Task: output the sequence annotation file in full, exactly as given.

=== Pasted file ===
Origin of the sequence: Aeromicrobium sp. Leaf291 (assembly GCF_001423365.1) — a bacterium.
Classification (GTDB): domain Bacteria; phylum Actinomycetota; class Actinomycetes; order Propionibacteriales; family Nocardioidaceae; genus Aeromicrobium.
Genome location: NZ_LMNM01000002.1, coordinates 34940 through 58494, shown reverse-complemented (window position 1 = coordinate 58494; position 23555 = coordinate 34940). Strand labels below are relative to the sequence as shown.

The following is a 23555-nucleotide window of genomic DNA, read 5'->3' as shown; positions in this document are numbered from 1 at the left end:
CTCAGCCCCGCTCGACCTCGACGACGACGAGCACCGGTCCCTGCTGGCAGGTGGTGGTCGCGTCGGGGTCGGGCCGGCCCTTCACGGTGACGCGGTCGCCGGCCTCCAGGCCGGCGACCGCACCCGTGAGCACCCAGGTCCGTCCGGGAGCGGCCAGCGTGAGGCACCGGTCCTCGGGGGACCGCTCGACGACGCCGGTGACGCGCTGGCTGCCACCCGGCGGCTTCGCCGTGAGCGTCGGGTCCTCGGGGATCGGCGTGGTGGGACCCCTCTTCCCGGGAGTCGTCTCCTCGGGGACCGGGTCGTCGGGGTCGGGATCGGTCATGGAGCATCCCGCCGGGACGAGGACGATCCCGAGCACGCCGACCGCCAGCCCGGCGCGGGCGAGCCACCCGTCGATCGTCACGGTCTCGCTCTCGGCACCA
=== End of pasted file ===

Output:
Origin of the sequence: Aeromicrobium sp. Leaf291 (assembly GCF_001423365.1) — a bacterium.
Classification (GTDB): domain Bacteria; phylum Actinomycetota; class Actinomycetes; order Propionibacteriales; family Nocardioidaceae; genus Aeromicrobium.
Genome location: NZ_LMNM01000002.1, coordinates 34940 through 58494, shown reverse-complemented (window position 1 = coordinate 58494; position 23555 = coordinate 34940). Strand labels below are relative to the sequence as shown.

The following is a 23555-nucleotide window of genomic DNA, read 5'->3' as shown; positions in this document are numbered from 1 at the left end:
CTCAGCCCCGCTCGACCTCGACGACGACGAGCACCGGTCCCTGCTGGCAGGTGGTGGTCGCGTCGGGGTCGGGCCGGCCCTTCACGGTGACGCGGTCGCCGGCCTCCAGGCCGGCGACCGCACCCGTGAGCACCCAGGTCCGTCCGGGAGCGGCCAGCGTGAGGCACCGGTCCTCGGGGGACCGCTCGACGACGCCGGTGACGCGCTGGCTGCCACCCGGCGGCTTCGCCGTGAGCGTCGGGTCCTCGGGGATCGGCGTGGTGGGACCCCTCTTCCCGGGAGTCGTCTCCTCGGGGACCGGGTCGTCGGGGTCGGGATCGGTCATGGAGCATCCCGCCGGGACGAGGACGATCCCGAGCACGCCGACCGCCAGCCCGGCGCGGGCGAGCCACCCGTCGATCGTCACGGTCTCGCTCTCGGCACCA